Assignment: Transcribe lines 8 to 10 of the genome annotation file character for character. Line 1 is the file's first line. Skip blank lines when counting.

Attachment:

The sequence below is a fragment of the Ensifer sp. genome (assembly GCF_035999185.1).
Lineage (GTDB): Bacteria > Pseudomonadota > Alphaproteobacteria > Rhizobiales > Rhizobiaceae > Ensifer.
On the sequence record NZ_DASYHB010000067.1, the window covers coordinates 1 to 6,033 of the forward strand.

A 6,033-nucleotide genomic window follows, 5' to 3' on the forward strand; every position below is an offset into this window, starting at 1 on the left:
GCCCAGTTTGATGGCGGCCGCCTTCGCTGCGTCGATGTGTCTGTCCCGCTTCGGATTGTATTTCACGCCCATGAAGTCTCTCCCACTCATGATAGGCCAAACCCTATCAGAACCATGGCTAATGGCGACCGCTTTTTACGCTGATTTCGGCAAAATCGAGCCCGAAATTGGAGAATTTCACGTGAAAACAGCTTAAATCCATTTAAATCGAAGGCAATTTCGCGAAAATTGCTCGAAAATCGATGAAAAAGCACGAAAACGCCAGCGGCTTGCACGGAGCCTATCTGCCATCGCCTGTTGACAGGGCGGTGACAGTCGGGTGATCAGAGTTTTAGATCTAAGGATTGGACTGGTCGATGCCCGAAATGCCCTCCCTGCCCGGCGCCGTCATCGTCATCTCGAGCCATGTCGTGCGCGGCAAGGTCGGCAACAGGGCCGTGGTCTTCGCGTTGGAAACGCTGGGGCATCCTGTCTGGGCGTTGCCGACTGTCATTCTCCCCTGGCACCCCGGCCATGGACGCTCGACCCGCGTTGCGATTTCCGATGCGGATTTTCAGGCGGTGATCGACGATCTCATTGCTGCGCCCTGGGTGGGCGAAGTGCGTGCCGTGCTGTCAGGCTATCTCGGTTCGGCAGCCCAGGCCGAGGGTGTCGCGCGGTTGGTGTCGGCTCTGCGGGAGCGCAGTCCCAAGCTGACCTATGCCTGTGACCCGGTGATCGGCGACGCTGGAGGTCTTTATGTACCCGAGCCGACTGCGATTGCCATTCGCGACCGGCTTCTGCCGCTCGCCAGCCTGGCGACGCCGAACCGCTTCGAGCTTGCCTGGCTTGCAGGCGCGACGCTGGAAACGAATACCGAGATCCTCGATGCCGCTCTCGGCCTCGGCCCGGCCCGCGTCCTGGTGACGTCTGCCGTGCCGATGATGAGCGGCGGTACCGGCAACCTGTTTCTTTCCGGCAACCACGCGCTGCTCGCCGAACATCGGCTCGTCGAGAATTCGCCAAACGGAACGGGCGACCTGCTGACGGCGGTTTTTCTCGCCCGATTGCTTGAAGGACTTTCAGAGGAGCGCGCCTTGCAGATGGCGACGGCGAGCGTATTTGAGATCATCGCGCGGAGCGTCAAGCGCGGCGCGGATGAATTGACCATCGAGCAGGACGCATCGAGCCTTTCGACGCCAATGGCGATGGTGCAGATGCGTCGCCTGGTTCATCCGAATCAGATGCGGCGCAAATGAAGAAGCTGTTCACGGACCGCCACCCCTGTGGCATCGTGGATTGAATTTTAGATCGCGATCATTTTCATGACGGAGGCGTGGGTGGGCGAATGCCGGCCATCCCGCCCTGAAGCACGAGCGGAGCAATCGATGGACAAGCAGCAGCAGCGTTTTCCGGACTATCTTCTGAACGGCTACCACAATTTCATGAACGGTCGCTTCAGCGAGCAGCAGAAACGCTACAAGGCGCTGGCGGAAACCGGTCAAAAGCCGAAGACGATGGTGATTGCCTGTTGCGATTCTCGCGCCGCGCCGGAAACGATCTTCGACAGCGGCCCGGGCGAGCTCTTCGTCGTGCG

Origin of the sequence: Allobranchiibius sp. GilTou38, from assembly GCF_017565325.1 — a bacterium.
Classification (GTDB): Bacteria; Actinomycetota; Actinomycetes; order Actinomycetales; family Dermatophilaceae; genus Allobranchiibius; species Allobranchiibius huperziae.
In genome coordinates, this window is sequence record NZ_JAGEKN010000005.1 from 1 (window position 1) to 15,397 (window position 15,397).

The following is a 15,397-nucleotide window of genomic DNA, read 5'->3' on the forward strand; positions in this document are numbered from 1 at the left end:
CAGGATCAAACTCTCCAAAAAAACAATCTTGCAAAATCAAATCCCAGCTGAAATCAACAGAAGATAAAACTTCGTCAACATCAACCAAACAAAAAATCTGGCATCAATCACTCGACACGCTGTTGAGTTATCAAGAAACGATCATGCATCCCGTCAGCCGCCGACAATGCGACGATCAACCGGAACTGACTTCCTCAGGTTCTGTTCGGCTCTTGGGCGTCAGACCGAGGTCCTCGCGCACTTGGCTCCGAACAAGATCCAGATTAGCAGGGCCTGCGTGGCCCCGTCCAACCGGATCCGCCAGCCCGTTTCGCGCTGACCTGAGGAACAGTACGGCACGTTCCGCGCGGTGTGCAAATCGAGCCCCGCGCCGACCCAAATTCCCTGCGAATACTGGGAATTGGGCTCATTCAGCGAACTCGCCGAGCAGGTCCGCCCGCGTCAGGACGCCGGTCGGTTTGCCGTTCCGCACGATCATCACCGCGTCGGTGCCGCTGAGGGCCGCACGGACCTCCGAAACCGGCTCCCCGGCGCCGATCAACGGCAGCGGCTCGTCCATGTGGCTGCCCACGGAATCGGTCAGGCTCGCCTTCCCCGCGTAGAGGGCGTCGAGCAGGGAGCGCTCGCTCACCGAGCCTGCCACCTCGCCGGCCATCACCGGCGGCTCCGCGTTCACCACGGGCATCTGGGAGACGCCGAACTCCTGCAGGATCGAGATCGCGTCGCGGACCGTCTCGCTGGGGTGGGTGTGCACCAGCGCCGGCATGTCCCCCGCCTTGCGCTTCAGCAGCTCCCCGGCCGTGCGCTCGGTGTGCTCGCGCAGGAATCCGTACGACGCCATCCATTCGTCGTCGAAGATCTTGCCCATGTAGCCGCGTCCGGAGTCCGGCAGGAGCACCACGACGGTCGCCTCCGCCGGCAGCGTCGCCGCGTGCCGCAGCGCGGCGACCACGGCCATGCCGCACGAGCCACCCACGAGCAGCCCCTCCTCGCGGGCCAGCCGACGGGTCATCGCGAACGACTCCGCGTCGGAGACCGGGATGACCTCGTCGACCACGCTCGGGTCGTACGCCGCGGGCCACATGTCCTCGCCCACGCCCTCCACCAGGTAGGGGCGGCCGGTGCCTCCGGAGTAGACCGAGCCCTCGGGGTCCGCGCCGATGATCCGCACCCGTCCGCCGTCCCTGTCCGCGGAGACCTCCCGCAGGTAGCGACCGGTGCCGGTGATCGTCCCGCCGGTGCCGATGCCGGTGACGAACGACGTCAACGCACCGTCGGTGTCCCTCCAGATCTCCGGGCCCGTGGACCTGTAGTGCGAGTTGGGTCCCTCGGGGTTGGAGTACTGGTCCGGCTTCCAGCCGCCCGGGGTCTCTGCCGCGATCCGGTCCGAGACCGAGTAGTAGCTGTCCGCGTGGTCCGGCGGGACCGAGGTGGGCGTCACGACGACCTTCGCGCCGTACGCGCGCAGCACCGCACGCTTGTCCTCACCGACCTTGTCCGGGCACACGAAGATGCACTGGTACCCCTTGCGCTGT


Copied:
In genome coordinates, this window is sequence record NZ_JAGEKN010000005.1 from 1 (window position 1) to 15,397 (window position 15,397).

The following is a 15,397-nucleotide window of genomic DNA, read 5'->3' on the forward strand; positions in this document are numbered from 1 at the left end:
CAGGATCAAACTCTCCAAAAAAACAATCTTGCAAAATCAAATCCCAGCTGAAATCAACAGAAGATAAAACTTCGTCAACATCAACCAAACAAAAAATCTGGCATCAATCACTCGACACGCTGTTGAGTTATCAAGAAACGATCATGCATCCCGTCAGCCGCCGACAATGCGACGATCAACCGGAACTGACTTCCTCAGGTTCTGTTCGGCTCTTGGGCGTCAGACCGAGGTCCTCGCGCACTTGGCTCCGAACAAGATCCAGATTAGCAGGGCCTGCGTGGCCCCGTCCAACCGGATCCGCCAGCCCGTTTCGCGCTGACCTGAGGAACAGTACGGCACGTTCCGCGCGGTGTGCAAATCGAGCCCCGCGCCGACCCAAATTCCCTGCGAATACTGGGAATTGGGCTCATTCAGCGAACTCGCCGAGCAGGTCCGCCCGCGTCAGGACGCCGGTCGGTTTGCCGTTCCGCACGATCATCACCGCGTCGGTGCCGCTGAGGGCCGCACGGACCTCCGAAACCGGCTCCCCGGCGCCGATCAACGGCAGCGGCTCGTCCATGTGGCTGCCCACGGAATCGGTCAGGCTCGCCTTCCCCGCGTAGAGGGCGTCGAGCAGGGAGCGCTCGCTCACCGAGCCTGCCACCTCGCCGGCCATCACCGGCGGCTCCGCGTTCACCACGGGCATCTGGGAGACGCCGAACTCCTGCAGGATCGAGATCGCGTCGCGGACCGTCTCGCTGGGGTGGGTGTGCACCAGCGCCGGCATGTCCCCCGCCTTGCGCTTCAGCAGCTCCCCGGCCGTGCGCTCGGTGTGCTCGCGCAGGAATCCGTACGACGCCATCCATTCGTCGTCGAAGATCTTGCCCATGTAGCCGCGTCCGGAGTCCGGCAGGAGCACCACGACGGTCGCCTCCGCCGGCAGCGTCGCCGCGTGCCGCAGCGCGGCGACCACGGCCATGCCGCACGAGCCACCCACGAGCAGCCCCTCCTCGCGGGCCAGCCGACGGGTCATCGCGAACGACTCCGCGTCGGAGACCGGGATGACCTCGTCGACCACGCTCGGGTCGTACGCCGCGGGCCACATGTCCTCGCCCACGCCCTCCACCAGGTAGGGGCGGCCGGTGCCTCCGGAGTAGACCGAGCCCTCGGGGTCCGCGCCGATGATCCGCACCCGTCCGCCGTCCCTGTCCGCGGAGACCTCCCGCAGGTAGCGACCGGTGCCGGTGATCGTCCCGCCGGTGCCGATGCCGGTGACGAACGACGTCAACGCACCGTCGGTGTCCCTCCAGATCTCCGGGCCCGTGGACCTGTAGTGCGAGTTGGGTCCCTCGGGGTTGGAGTACTGGTCCGGCTTCCAGCCGCCCGGGGTCTCTGCCGCGATCCGGTCCGAGACCGAGTAGTAGCTGTCCGCGTGGTCCGGCGGGACCGAGGTGGGCGTCACGACGACCTTCGCGCCGTACGCGCGCAGCACCGCACGCTTGTCCTCACCGACCTTGTCCGGGCACACGAAGATGCACTGGTACCCCTTGCGCTGT